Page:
After scrolling too long, I put down my phone. After seeing more disturbing images on the TV, I flick that off, too. It had been a long day, after a long night, after a long week, after the longest year ever.
2020 has taught us a lot of things, but one of the most important lessons might be just how important regular exercise is for mental health. Specifically, as cyclists, our hobby might be doing as much for our minds as it is for our bodies. Mental health is only now getting the recognition it deserves in both the healthcare world and society in general. For all the year we’ve been told to exercise and eat right, we would have done a lot better to add relaxing and being happy to the list, too.
There are many studies on just how important exercise is to our mental well-being. One of the most mentioned studies on the subject was published in Lancetin 2018. Researchers worked with over a million subjects over the course of three years to track their volume and intensity of exercise as well as the frequency, duration, and other characteristics of mental health issues. By tracking how many bad days a participant faced, researchers hoped to get a better idea of how exercise influenced mental health and general happiness and mood.
One of the most interesting elements of this study when compared with others is that it also tracked the type of exercise in an attempt to measure just how impactful sports like outdoor cycling, indoor cycling, running, and others might be on mental health. And it wasn’t just individual sports, either. Team sports like soccer and basketball were included in the seventy-five types of exercise recorded, and the added camaraderie of group participation had an impact.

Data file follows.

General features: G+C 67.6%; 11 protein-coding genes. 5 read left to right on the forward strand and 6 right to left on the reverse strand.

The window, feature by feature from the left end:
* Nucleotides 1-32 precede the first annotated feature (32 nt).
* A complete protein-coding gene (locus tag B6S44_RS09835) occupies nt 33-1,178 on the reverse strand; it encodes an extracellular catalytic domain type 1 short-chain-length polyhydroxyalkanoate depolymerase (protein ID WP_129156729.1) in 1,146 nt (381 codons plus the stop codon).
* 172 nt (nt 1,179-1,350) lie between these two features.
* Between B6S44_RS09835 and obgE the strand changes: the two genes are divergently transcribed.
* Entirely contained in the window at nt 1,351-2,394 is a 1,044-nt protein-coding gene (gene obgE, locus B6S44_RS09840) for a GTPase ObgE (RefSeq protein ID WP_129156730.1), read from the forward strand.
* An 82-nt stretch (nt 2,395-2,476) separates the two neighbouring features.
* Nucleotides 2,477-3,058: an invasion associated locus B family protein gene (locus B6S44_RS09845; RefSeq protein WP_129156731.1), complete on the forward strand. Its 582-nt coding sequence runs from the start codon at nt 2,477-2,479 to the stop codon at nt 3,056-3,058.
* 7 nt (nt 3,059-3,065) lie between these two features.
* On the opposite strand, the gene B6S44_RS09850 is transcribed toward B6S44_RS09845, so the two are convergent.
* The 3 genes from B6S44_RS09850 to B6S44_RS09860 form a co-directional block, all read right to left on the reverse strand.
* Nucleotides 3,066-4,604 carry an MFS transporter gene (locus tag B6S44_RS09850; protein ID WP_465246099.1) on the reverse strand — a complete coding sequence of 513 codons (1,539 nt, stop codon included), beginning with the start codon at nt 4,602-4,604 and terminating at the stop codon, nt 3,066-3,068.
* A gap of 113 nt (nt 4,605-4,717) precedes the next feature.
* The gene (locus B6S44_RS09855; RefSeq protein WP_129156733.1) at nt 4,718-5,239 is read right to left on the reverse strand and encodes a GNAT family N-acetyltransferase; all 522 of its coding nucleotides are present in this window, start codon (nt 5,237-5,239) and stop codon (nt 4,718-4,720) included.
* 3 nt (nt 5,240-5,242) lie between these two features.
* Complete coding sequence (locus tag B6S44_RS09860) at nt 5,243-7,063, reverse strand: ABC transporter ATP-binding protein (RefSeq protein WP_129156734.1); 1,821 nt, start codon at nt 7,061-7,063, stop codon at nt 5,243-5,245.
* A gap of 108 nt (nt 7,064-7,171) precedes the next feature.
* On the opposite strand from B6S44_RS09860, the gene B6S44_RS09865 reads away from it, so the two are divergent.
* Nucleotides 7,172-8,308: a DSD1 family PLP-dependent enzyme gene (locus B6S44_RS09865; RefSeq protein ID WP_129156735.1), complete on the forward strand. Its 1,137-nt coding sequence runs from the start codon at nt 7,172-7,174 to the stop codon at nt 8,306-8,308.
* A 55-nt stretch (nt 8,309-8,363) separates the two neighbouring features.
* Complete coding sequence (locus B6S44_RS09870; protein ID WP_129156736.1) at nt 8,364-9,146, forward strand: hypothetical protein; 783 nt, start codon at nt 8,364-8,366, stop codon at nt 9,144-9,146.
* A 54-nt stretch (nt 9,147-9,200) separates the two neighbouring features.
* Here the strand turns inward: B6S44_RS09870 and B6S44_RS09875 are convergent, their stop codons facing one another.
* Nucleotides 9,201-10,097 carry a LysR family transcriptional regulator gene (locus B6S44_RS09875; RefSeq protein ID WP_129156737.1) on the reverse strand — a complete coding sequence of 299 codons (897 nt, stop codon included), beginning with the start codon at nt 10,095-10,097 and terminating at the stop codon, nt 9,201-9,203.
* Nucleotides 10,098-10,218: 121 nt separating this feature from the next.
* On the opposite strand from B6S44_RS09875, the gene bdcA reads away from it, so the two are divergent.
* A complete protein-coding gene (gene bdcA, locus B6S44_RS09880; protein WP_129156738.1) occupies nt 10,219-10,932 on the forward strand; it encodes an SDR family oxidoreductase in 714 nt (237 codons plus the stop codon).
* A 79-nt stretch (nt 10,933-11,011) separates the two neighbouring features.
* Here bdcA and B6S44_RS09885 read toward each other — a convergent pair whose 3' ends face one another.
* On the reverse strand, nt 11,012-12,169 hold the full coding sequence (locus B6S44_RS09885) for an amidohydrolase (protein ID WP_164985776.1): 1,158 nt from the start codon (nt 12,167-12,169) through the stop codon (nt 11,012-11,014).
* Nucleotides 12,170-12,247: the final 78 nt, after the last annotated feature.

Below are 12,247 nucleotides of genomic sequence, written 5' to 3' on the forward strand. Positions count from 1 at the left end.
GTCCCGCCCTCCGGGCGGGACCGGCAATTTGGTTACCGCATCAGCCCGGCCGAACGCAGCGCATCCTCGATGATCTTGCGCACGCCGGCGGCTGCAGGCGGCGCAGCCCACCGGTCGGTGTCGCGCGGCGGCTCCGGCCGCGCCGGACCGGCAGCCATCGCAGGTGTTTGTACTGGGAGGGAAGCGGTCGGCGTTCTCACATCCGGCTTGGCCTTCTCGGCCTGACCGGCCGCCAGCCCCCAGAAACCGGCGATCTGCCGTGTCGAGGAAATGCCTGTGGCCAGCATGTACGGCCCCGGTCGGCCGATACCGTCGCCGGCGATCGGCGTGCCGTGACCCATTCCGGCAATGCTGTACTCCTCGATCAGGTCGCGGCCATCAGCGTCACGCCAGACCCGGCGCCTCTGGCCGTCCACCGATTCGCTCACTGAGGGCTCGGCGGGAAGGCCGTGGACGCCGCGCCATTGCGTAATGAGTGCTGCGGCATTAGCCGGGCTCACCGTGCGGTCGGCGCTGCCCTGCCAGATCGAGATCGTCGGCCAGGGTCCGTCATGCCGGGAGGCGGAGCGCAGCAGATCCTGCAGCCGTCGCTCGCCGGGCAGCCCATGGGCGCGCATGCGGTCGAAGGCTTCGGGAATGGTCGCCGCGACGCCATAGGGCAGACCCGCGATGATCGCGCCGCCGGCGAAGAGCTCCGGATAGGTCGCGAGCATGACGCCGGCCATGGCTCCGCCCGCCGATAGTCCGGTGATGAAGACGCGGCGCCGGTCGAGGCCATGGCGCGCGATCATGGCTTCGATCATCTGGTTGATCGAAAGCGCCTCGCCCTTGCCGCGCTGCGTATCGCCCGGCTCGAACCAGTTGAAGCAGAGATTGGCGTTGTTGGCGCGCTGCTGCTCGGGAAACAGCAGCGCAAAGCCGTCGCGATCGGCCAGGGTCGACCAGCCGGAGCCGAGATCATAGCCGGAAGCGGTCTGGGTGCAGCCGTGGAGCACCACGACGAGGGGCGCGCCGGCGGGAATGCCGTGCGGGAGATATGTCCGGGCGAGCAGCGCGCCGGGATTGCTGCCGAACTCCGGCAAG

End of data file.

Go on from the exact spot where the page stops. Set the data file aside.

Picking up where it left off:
By study’s end, team sports offer the greatest reduction of negative or adverse mental health days, which included bouts of depressions, elevated stress, or episodes of marked anxiety. In total, team sports reduced the numbers of bad days by 23%. Close behind, however, was indoor and outdoor cycling, with a 21% reduction.
Researchers are confident that the added emotional support and interaction of team sports plays a large role in improving mental health, but that’s something cyclists can incorporate into their riding. By joining teams and clubs, organizing group rides, and finding a committed group of riding buddies, we can increase the effectiveness of exercise to improve mental health, and maybe even get stronger physically, too.
This study is certainly important in providing proven benefits of mental health, but you’ve probably experienced similar results during periods with or without riding. We’ve all had pals who have had to take time off the bike report being more anxious, irritable, depressed, or anxious while being sidelined. Conversely, we often hear anecdotal evidence of new riders shocked at how much happier, energized, and motivated they feel throughout the day thanks to the time they invest cycling.
How has cycling and exercise improved or supported your mental health? Let us know!